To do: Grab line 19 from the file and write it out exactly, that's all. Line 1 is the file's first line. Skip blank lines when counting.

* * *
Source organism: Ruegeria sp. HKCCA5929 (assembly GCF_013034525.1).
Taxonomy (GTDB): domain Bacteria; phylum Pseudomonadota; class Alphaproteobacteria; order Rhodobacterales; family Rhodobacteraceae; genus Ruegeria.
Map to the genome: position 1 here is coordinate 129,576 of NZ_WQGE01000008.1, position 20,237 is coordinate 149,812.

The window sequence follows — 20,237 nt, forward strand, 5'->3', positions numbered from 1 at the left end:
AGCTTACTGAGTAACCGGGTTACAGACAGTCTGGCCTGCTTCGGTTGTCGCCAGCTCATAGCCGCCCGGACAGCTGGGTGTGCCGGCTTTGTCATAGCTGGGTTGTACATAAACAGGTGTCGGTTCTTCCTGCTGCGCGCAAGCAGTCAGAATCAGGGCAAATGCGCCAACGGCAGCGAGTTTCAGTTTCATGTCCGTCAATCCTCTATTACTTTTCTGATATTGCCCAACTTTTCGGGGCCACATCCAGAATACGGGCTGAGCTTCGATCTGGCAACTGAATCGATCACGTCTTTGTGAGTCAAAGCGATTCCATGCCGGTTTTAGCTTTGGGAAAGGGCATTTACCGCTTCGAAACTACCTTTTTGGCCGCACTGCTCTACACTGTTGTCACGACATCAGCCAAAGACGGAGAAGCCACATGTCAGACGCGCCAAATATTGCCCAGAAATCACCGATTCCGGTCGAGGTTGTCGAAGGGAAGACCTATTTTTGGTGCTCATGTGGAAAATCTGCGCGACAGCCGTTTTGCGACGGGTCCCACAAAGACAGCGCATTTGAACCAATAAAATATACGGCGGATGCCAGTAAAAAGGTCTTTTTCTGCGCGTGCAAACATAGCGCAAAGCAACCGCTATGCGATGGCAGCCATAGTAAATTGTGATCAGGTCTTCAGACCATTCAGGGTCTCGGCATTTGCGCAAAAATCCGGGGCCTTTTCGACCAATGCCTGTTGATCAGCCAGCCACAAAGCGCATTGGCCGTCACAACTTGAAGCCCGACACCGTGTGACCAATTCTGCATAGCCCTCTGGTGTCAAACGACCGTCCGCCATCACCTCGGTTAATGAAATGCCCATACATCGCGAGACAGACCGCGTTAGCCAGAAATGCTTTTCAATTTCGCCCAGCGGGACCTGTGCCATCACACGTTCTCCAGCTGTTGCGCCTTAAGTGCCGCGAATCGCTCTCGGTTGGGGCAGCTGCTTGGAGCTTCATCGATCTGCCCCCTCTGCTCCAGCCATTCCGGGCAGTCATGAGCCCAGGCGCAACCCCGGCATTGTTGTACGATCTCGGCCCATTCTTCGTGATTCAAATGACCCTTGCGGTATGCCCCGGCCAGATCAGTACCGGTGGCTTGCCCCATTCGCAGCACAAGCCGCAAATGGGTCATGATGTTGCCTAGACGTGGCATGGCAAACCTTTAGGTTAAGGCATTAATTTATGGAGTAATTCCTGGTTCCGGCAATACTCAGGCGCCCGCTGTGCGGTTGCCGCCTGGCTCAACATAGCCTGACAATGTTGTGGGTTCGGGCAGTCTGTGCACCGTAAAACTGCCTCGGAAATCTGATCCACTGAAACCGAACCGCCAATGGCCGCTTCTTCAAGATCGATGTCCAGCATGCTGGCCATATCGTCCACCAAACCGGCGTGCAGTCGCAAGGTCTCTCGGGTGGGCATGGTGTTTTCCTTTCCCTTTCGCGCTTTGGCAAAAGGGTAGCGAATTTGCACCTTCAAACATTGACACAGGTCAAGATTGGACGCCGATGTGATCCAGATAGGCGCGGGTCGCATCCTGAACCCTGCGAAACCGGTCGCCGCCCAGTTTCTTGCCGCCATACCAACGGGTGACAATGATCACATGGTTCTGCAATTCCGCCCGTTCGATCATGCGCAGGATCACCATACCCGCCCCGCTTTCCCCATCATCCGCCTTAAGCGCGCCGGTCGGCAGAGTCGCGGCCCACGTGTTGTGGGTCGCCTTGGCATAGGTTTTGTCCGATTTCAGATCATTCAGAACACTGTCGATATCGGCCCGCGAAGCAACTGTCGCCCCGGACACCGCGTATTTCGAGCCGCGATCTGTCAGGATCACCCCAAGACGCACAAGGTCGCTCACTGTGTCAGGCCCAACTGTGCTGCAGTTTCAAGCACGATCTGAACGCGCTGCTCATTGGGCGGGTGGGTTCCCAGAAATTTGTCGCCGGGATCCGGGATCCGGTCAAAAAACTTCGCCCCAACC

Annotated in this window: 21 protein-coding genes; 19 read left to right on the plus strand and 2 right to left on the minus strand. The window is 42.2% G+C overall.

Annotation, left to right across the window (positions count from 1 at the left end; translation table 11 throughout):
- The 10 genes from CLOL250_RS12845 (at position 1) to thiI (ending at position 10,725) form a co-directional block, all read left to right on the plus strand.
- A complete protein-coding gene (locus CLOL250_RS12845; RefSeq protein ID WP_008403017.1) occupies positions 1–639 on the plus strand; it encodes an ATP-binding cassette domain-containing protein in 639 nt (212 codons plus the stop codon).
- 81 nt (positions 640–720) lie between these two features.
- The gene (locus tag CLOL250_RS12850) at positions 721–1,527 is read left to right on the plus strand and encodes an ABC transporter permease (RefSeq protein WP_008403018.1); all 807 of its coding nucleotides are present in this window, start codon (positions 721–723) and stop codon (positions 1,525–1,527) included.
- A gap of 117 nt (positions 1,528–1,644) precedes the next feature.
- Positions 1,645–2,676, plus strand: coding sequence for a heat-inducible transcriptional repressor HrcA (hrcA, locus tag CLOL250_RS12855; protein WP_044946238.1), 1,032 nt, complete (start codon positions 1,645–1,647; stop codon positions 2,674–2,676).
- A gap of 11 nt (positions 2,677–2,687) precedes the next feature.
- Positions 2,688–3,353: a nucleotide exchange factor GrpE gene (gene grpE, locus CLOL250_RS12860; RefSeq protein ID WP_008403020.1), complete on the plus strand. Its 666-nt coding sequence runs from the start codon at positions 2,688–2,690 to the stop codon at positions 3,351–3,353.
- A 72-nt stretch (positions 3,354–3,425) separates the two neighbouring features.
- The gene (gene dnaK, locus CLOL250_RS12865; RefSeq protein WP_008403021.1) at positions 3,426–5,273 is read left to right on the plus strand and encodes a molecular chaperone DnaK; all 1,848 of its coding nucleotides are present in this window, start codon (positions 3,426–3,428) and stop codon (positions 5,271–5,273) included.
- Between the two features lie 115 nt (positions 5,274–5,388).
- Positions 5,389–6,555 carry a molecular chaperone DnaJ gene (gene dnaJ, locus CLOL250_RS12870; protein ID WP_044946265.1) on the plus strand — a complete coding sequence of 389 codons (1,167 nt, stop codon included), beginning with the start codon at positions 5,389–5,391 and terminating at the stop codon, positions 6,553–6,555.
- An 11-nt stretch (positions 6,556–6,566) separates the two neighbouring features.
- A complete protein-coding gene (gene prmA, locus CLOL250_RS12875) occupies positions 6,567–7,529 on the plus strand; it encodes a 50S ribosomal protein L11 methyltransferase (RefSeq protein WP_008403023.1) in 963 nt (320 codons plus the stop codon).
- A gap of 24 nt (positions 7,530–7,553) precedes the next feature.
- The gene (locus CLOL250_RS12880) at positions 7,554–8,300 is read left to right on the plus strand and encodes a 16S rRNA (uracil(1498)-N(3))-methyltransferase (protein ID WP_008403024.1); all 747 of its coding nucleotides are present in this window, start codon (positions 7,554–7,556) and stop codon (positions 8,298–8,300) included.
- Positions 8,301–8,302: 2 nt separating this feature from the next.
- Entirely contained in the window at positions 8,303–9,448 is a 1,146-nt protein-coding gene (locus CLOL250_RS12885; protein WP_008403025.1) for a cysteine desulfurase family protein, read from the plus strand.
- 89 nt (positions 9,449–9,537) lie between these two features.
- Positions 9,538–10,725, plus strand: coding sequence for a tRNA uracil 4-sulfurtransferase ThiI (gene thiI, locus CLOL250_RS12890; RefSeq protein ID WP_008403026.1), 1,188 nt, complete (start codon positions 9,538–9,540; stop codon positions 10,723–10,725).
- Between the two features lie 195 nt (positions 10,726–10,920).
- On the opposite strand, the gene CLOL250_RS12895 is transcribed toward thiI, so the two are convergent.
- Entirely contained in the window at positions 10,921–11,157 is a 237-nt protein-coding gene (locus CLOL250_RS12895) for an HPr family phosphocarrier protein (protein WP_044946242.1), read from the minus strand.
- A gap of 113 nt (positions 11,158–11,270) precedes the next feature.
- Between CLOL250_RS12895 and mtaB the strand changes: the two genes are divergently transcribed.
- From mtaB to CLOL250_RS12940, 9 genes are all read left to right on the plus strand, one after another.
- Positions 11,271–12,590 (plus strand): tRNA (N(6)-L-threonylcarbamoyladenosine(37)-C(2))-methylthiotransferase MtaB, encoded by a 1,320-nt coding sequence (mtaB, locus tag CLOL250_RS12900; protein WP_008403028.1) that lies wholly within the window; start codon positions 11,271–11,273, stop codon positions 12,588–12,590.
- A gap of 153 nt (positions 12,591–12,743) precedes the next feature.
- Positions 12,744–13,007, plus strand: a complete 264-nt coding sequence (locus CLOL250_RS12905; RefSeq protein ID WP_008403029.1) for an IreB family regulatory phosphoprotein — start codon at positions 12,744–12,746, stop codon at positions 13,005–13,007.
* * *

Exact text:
- Positions 5,389–6,555 carry a molecular chaperone DnaJ gene (gene dnaJ, locus CLOL250_RS12870; protein ID WP_044946265.1) on the plus strand — a complete coding sequence of 389 codons (1,167 nt, stop codon included), beginning with the start codon at positions 5,389–5,391 and terminating at the stop codon, positions 6,553–6,555.